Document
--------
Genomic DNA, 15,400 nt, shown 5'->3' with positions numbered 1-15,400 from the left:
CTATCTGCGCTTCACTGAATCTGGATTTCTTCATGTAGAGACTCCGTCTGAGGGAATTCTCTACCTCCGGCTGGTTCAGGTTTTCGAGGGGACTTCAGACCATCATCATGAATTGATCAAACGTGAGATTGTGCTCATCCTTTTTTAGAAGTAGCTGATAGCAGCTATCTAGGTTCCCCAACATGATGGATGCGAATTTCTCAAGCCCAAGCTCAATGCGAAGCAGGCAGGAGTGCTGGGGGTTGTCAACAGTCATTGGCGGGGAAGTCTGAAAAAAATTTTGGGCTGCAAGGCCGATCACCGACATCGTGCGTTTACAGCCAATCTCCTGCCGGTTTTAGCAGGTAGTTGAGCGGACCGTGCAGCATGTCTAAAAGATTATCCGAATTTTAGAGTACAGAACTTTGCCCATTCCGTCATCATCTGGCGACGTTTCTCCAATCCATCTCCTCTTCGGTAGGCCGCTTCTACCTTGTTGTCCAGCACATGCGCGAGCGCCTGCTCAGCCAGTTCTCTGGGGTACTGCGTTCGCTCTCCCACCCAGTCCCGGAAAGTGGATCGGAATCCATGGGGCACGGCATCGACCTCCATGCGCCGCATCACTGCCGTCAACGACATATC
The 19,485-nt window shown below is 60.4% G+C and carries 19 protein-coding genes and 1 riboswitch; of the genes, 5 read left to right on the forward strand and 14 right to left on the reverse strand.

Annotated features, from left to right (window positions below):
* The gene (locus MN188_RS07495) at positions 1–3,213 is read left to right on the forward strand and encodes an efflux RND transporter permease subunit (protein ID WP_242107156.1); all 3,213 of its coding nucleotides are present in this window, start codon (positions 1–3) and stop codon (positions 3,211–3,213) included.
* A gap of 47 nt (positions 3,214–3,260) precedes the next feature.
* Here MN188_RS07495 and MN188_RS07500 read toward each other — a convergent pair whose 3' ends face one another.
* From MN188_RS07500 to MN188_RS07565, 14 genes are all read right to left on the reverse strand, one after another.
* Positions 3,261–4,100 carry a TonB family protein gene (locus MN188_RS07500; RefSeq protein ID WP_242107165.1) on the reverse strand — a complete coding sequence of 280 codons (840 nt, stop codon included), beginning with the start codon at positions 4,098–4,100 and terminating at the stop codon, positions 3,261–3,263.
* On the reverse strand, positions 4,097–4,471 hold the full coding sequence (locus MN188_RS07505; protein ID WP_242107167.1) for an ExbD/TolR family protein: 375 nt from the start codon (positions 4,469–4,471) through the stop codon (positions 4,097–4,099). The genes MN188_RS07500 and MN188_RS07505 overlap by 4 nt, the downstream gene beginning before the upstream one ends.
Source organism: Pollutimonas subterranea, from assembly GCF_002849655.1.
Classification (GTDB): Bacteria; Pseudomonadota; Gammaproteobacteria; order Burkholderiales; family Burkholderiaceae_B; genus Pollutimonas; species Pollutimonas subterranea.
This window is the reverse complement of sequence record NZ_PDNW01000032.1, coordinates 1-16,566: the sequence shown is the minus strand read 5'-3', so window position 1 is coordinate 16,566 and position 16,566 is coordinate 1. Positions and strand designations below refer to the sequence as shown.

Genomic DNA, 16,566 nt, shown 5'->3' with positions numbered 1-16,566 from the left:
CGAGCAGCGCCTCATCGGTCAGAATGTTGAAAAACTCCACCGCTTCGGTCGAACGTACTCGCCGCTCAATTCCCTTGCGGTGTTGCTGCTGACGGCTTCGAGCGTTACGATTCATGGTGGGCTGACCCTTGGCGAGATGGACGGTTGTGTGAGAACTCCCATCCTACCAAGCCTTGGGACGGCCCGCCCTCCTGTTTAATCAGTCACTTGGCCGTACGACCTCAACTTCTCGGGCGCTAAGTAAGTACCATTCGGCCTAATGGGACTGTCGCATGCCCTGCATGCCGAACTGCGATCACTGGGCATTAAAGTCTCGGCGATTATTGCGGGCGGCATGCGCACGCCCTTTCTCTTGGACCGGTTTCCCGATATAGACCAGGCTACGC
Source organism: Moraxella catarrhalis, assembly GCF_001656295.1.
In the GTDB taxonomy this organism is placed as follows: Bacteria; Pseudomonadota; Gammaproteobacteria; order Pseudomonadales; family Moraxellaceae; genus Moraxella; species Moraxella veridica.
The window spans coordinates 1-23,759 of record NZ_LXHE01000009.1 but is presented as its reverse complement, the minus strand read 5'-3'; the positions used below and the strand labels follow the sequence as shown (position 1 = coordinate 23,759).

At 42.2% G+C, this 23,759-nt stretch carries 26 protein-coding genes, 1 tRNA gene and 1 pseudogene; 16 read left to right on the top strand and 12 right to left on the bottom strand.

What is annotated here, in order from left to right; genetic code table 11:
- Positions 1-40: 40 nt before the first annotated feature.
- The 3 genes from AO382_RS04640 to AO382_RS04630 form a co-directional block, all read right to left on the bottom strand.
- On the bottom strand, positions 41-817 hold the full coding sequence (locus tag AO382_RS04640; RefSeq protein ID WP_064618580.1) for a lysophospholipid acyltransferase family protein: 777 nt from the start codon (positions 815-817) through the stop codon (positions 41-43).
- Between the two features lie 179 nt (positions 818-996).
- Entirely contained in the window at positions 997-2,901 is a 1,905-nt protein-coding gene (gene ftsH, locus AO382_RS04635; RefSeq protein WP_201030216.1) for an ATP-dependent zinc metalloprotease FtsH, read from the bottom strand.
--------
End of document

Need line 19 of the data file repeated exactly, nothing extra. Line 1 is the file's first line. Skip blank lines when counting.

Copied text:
At 42.2% G+C, this 23,759-nt stretch carries 26 protein-coding genes, 1 tRNA gene and 1 pseudogene; 16 read left to right on the top strand and 12 right to left on the bottom strand.